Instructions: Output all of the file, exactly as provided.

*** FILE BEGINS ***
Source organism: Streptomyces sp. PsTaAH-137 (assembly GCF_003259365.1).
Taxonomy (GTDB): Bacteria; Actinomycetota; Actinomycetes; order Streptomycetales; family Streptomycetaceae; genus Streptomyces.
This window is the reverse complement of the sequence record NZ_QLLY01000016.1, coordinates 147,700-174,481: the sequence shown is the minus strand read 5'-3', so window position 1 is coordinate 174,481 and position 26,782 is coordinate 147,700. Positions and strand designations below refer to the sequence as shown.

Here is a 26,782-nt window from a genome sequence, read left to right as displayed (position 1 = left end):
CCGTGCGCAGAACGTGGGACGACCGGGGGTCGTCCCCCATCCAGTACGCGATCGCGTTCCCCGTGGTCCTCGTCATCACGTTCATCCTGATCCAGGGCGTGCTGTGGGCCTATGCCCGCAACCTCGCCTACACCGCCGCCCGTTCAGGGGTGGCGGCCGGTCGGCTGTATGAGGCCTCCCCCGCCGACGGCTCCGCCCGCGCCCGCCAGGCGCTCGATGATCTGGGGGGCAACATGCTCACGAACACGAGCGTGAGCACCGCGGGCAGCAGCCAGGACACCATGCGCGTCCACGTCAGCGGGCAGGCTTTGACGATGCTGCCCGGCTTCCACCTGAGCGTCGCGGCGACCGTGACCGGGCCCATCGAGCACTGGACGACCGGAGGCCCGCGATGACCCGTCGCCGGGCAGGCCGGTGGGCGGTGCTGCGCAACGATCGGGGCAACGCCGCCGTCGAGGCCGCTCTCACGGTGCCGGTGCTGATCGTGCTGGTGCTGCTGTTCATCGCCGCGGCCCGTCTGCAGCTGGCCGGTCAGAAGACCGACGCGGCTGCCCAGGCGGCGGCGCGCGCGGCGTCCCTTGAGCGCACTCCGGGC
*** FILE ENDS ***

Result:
Source organism: Streptomyces sp. PsTaAH-137 (assembly GCF_003259365.1).
Taxonomy (GTDB): Bacteria; Actinomycetota; Actinomycetes; order Streptomycetales; family Streptomycetaceae; genus Streptomyces.
This window is the reverse complement of the sequence record NZ_QLLY01000016.1, coordinates 147,700-174,481: the sequence shown is the minus strand read 5'-3', so window position 1 is coordinate 174,481 and position 26,782 is coordinate 147,700. Positions and strand designations below refer to the sequence as shown.

Here is a 26,782-nt window from a genome sequence, read left to right as displayed (position 1 = left end):
CCGTGCGCAGAACGTGGGACGACCGGGGGTCGTCCCCCATCCAGTACGCGATCGCGTTCCCCGTGGTCCTCGTCATCACGTTCATCCTGATCCAGGGCGTGCTGTGGGCCTATGCCCGCAACCTCGCCTACACCGCCGCCCGTTCAGGGGTGGCGGCCGGTCGGCTGTATGAGGCCTCCCCCGCCGACGGCTCCGCCCGCGCCCGCCAGGCGCTCGATGATCTGGGGGGCAACATGCTCACGAACACGAGCGTGAGCACCGCGGGCAGCAGCCAGGACACCATGCGCGTCCACGTCAGCGGGCAGGCTTTGACGATGCTGCCCGGCTTCCACCTGAGCGTCGCGGCGACCGTGACCGGGCCCATCGAGCACTGGACGACCGGAGGCCCGCGATGACCCGTCGCCGGGCAGGCCGGTGGGCGGTGCTGCGCAACGATCGGGGCAACGCCGCCGTCGAGGCCGCTCTCACGGTGCCGGTGCTGATCGTGCTGGTGCTGCTGTTCATCGCCGCGGCCCGTCTGCAGCTGGCCGGTCAGAAGACCGACGCGGCTGCCCAGGCGGCGGCGCGCGCGGCGTCCCTTGAGCGCACTCCGGGC